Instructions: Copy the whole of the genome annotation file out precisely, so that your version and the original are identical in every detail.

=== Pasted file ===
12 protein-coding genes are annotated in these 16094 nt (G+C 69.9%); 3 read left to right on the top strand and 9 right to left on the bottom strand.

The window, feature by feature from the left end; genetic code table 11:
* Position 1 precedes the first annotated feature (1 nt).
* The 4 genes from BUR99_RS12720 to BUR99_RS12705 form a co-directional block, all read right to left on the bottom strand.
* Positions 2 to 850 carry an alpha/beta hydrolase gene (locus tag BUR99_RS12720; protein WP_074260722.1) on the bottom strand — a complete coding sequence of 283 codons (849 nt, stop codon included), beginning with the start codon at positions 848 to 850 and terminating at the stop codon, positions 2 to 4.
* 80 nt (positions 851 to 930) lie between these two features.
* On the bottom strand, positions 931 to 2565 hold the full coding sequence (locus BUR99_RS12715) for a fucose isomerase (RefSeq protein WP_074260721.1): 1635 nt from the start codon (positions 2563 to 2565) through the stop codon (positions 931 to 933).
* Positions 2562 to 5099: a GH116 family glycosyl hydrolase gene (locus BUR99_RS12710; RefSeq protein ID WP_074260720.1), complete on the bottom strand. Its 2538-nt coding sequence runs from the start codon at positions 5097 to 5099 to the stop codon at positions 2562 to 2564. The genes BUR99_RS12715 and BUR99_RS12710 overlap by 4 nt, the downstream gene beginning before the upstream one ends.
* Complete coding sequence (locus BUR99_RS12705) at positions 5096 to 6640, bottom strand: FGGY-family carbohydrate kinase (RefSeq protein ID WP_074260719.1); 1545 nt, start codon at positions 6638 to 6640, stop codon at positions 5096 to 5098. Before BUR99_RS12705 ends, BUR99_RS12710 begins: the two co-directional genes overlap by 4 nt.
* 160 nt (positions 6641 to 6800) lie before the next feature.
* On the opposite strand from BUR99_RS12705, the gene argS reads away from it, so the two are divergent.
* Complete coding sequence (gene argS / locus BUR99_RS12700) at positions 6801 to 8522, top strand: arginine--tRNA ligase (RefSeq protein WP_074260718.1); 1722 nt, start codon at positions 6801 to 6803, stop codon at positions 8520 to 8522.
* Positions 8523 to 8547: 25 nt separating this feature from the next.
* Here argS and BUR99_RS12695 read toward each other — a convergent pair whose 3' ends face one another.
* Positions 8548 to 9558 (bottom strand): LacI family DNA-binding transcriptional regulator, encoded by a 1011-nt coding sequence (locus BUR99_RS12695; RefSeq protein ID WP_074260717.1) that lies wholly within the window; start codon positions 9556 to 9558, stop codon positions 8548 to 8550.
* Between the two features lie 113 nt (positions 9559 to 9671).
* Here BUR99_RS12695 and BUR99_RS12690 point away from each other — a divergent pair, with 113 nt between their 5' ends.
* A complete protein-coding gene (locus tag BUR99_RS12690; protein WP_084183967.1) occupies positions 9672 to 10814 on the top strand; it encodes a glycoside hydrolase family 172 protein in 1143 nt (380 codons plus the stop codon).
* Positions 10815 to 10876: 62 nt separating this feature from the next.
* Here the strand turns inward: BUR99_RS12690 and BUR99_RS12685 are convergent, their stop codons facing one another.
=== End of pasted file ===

12 protein-coding genes are annotated in these 16094 nt (G+C 69.9%); 3 read left to right on the top strand and 9 right to left on the bottom strand.

The window, feature by feature from the left end; genetic code table 11:
* Position 1 precedes the first annotated feature (1 nt).
* The 4 genes from BUR99_RS12720 to BUR99_RS12705 form a co-directional block, all read right to left on the bottom strand.
* Positions 2 to 850 carry an alpha/beta hydrolase gene (locus tag BUR99_RS12720; protein WP_074260722.1) on the bottom strand — a complete coding sequence of 283 codons (849 nt, stop codon included), beginning with the start codon at positions 848 to 850 and terminating at the stop codon, positions 2 to 4.
* 80 nt (positions 851 to 930) lie between these two features.
* On the bottom strand, positions 931 to 2565 hold the full coding sequence (locus BUR99_RS12715) for a fucose isomerase (RefSeq protein WP_074260721.1): 1635 nt from the start codon (positions 2563 to 2565) through the stop codon (positions 931 to 933).
* Positions 2562 to 5099: a GH116 family glycosyl hydrolase gene (locus BUR99_RS12710; RefSeq protein ID WP_074260720.1), complete on the bottom strand. Its 2538-nt coding sequence runs from the start codon at positions 5097 to 5099 to the stop codon at positions 2562 to 2564. The genes BUR99_RS12715 and BUR99_RS12710 overlap by 4 nt, the downstream gene beginning before the upstream one ends.
* Complete coding sequence (locus BUR99_RS12705) at positions 5096 to 6640, bottom strand: FGGY-family carbohydrate kinase (RefSeq protein ID WP_074260719.1); 1545 nt, start codon at positions 6638 to 6640, stop codon at positions 5096 to 5098. Before BUR99_RS12705 ends, BUR99_RS12710 begins: the two co-directional genes overlap by 4 nt.
* 160 nt (positions 6641 to 6800) lie before the next feature.
* On the opposite strand from BUR99_RS12705, the gene argS reads away from it, so the two are divergent.
* Complete coding sequence (gene argS / locus BUR99_RS12700) at positions 6801 to 8522, top strand: arginine--tRNA ligase (RefSeq protein WP_074260718.1); 1722 nt, start codon at positions 6801 to 6803, stop codon at positions 8520 to 8522.
* Positions 8523 to 8547: 25 nt separating this feature from the next.
* Here argS and BUR99_RS12695 read toward each other — a convergent pair whose 3' ends face one another.
* Positions 8548 to 9558 (bottom strand): LacI family DNA-binding transcriptional regulator, encoded by a 1011-nt coding sequence (locus BUR99_RS12695; RefSeq protein ID WP_074260717.1) that lies wholly within the window; start codon positions 9556 to 9558, stop codon positions 8548 to 8550.
* Between the two features lie 113 nt (positions 9559 to 9671).
* Here BUR99_RS12695 and BUR99_RS12690 point away from each other — a divergent pair, with 113 nt between their 5' ends.
* A complete protein-coding gene (locus tag BUR99_RS12690; protein WP_084183967.1) occupies positions 9672 to 10814 on the top strand; it encodes a glycoside hydrolase family 172 protein in 1143 nt (380 codons plus the stop codon).
* Positions 10815 to 10876: 62 nt separating this feature from the next.
* Here the strand turns inward: BUR99_RS12690 and BUR99_RS12685 are convergent, their stop codons facing one another.